Since there are only 15 samples, the information for the last (15th) sample starts at byte 440 and goes through byte 469.
The songlength is at byte 470 (contrast with byte 950 in 31 instrument MOD)
Byte 471 appears to be ignored, but has been observed to be 127. (Sorry, this is from observation only)
Byte 472 begins the pattern sequence table (contrast with byte 952 in a 31 instrument MOD)
Patterns start at byte 600 (contrast with byte 1084 in 31 instrument MOD)
"ProTracker," an Amiga MOD file creator/editor, is available for ftp everywhere as pt??.lzh.

From: Apollo Wong <>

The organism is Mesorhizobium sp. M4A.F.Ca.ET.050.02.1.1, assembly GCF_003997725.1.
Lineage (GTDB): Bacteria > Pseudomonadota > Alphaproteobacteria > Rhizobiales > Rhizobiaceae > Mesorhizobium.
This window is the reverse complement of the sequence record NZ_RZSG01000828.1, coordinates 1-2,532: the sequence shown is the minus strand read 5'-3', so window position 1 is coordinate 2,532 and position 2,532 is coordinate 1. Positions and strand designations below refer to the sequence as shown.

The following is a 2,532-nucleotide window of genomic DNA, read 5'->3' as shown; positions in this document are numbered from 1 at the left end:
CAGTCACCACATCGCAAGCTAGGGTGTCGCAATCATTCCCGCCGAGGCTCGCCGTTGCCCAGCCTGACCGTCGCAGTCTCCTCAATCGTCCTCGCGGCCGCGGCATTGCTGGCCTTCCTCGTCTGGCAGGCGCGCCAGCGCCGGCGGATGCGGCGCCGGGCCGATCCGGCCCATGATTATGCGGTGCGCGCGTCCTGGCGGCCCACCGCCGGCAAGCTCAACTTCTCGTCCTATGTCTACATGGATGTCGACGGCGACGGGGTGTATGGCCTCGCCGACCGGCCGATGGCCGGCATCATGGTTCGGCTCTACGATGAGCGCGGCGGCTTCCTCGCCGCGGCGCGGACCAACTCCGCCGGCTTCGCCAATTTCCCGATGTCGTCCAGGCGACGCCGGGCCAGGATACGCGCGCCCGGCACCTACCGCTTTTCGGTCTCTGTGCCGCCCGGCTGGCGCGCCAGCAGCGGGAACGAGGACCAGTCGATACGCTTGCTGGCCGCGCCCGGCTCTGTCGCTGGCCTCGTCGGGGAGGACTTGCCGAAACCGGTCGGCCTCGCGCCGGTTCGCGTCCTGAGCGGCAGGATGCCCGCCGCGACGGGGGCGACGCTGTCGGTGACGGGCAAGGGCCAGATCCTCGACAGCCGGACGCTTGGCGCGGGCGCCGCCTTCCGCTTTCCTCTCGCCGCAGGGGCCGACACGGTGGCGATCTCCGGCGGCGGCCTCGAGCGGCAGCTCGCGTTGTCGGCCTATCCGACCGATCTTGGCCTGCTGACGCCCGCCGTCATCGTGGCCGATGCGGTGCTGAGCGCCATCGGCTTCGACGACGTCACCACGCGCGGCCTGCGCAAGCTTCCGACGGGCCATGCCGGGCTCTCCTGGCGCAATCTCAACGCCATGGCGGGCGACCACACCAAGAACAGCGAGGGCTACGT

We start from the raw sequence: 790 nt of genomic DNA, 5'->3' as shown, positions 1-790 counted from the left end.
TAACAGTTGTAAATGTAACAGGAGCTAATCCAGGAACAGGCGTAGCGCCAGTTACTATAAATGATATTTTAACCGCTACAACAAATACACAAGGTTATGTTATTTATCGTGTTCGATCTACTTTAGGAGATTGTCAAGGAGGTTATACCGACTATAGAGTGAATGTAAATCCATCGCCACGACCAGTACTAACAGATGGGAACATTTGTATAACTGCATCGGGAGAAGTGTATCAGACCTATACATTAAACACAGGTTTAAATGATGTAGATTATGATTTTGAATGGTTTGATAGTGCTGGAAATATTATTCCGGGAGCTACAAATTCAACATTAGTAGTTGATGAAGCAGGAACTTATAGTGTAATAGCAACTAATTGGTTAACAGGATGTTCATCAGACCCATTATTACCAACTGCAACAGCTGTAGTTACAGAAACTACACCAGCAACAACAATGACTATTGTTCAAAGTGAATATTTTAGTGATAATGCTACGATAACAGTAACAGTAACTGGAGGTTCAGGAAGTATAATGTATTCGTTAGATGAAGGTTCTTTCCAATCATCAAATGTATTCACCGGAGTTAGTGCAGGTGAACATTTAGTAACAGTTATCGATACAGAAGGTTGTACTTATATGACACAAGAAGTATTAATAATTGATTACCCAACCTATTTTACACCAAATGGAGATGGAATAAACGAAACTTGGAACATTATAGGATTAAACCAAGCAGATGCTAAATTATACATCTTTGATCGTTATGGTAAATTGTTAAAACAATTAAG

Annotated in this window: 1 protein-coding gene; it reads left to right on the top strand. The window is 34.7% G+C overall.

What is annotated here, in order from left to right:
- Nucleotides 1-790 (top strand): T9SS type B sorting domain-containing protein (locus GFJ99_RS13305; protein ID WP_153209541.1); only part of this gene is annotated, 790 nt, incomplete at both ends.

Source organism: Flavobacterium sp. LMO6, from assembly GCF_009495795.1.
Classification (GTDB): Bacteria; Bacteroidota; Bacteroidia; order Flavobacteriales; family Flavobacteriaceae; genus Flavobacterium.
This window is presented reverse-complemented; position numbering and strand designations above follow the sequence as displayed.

From: (Mark Cox) Newsgroups: Subject: Re: Format for MOD files... Message-ID: <> Date: 18 Mar 92 10:36:08 GMT Organization: University of Bradford, UK (Winthrop D Chan) writes: >I'd like to know if anyone has a reference document on the format of the >Amiga Sound/NoiseTracker (MOD) files. The author of Modplay said he was going >to release such a document sometime last year, but he never did. If anyone I found this one, which covers it better than I can explain it - if you use this in conjunction with the documentation that comes with Norman Lin's Modedit program it should pretty much cover it. Mark J Cox /*********************************************************************** Protracker 1.1B Song/Module Format: ----------------------------------- Offset Bytes Description ------ ----- ----------- 0 20 Songname. Remember to put trailing null bytes at the end... Information for sample 1-31: Offset Bytes Description ------ ----- ----------- 20 22 Samplename for sample 1. Pad with null bytes. 42 2 Samplelength for sample 1. Stored as number of words. Multiply by two to get real sample length in bytes. 44 1 Lower four bits are the finetune value, stored as a signed four bit number. The upper four bits are not used, and should be set to zero. Value: Finetune: 0 0 1 +1 2 +2 3 +3 4 +4 5 +5 6 +6 7 +7 8 -8 9 -7 A -6 B -5 C -4 D -3 E -2 F -1 45 1 Volume for sample 1. Range is $00-$40, or 0-64 decimal. 46 2 Repeat point for sample 1. Stored as number of words offset from start of sample. Multiply by two to get offset in bytes. 48 2 Repeat Length for sample 1. Stored as number of words in loop. Multiply by two to get replen in bytes. Information for the next 30 samples starts here. It's just like the info for sample 1. Offset Bytes Description ------ ----- ----------- 50 30 Sample 2... 80 30 Sample 3... . . . 890 30 Sample 30... 920 30 Sample 31... Offset Bytes Description ------ ----- ----------- 950 1 Songlength. Range is 1-128. 951 1 Well... this little byte here is set to 127, so that old trackers will search through all patterns when loading. Noisetracker uses this byte for restart, but we don't. 952 128 Song positions 0-127. Each hold a number from 0-63 that tells the tracker what pattern to play at that position. 1080 4 The four letters "M.K." - This is something Mahoney & Kaktus inserted when they increased the number of samples from 15 to 31. If it's not there, the module/song uses 15 samples or the text has been removed to make the module harder to rip. Startrekker puts "FLT4" or "FLT8" there instead. Offset Bytes Description ------ ----- ----------- 1084 1024 Data for pattern 00. . . . xxxx Number of patterns stored is equal to the highest patternnumber in the song position table (at offset 952-1079). Each note is stored as 4 bytes, and all four notes at each position in the pattern are stored after each other. 00 - chan1 chan2 chan3 chan4 01 - chan1 chan2 chan3 chan4 02 - chan1 chan2 chan3 chan4 etc. Info for each note: _____byte 1_____ byte2_ _____byte 3_____ byte4_ / \ / \ / \ / \ 0000 0000-00000000 0000 0000-00000000 Upper four 12 bits for Lower four Effect command. bits of sam- note period. bits of sam- ple number. ple number. Periodtable for Tuning 0, Normal C-1 to B-1 : 856,808,762,720,678,640,604,570,538,508,480,453 C-2 to B-2 : 428,404,381,360,339,320,302,285,269,254,240,226 C-3 to B-3 : 214,202,190,180,170,160,151,143,135,127,120,113 To determine what note to show, scan through the table until you find the same period as the one stored in byte 1-2. Use the index to look up in a notenames table. This is the data stored in a normal song. A packed song starts with the four letters "PACK", but i don't know how the song is packed: You can get the source code for the cruncher/decruncher from us if you need it, but I don't understand it; I've just ripped it from another tracker... In a module, all the samples are stored right after the patterndata. To determine where a sample starts and stops, you use the sampleinfo structures in the beginning of the file (from offset 20). Take a look at the mt_init routine in the playroutine, and you'll see just how it is done. Lars "ZAP" Hamre/Amiga Freelancers ***********************************************************************/ -- Mark J Cox ----- Bradford, UK ---